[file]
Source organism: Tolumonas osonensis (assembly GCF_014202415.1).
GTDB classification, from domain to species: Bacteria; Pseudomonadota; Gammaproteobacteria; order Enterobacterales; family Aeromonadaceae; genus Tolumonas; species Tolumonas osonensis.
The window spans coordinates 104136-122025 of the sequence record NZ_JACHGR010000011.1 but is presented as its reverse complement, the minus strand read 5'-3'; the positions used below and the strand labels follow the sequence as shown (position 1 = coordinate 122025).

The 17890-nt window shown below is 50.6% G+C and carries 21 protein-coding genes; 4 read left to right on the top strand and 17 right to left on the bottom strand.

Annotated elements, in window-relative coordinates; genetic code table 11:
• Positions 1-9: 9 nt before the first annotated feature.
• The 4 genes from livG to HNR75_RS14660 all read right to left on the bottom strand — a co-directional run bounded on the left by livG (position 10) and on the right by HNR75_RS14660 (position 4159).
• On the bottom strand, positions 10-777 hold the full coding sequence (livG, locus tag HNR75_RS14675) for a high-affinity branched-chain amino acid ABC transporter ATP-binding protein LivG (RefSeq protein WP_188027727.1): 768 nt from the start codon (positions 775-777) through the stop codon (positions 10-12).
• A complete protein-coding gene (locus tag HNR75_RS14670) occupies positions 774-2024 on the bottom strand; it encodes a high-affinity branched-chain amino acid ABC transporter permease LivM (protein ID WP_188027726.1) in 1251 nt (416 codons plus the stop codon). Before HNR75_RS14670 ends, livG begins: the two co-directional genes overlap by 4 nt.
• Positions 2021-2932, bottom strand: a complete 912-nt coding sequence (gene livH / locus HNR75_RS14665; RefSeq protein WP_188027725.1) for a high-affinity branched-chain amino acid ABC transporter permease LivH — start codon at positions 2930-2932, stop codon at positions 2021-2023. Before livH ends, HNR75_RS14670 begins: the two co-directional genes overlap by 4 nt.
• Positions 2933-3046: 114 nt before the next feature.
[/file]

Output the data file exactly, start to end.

Source organism: Tolumonas osonensis (assembly GCF_014202415.1).
GTDB classification, from domain to species: Bacteria; Pseudomonadota; Gammaproteobacteria; order Enterobacterales; family Aeromonadaceae; genus Tolumonas; species Tolumonas osonensis.
The window spans coordinates 104136-122025 of the sequence record NZ_JACHGR010000011.1 but is presented as its reverse complement, the minus strand read 5'-3'; the positions used below and the strand labels follow the sequence as shown (position 1 = coordinate 122025).

The 17890-nt window shown below is 50.6% G+C and carries 21 protein-coding genes; 4 read left to right on the top strand and 17 right to left on the bottom strand.

Annotated elements, in window-relative coordinates; genetic code table 11:
• Positions 1-9: 9 nt before the first annotated feature.
• The 4 genes from livG to HNR75_RS14660 all read right to left on the bottom strand — a co-directional run bounded on the left by livG (position 10) and on the right by HNR75_RS14660 (position 4159).
• On the bottom strand, positions 10-777 hold the full coding sequence (livG, locus tag HNR75_RS14675) for a high-affinity branched-chain amino acid ABC transporter ATP-binding protein LivG (RefSeq protein WP_188027727.1): 768 nt from the start codon (positions 775-777) through the stop codon (positions 10-12).
• A complete protein-coding gene (locus tag HNR75_RS14670) occupies positions 774-2024 on the bottom strand; it encodes a high-affinity branched-chain amino acid ABC transporter permease LivM (protein ID WP_188027726.1) in 1251 nt (416 codons plus the stop codon). Before HNR75_RS14670 ends, livG begins: the two co-directional genes overlap by 4 nt.
• Positions 2021-2932, bottom strand: a complete 912-nt coding sequence (gene livH / locus HNR75_RS14665; RefSeq protein WP_188027725.1) for a high-affinity branched-chain amino acid ABC transporter permease LivH — start codon at positions 2930-2932, stop codon at positions 2021-2023. Before livH ends, HNR75_RS14670 begins: the two co-directional genes overlap by 4 nt.
• Positions 2933-3046: 114 nt before the next feature.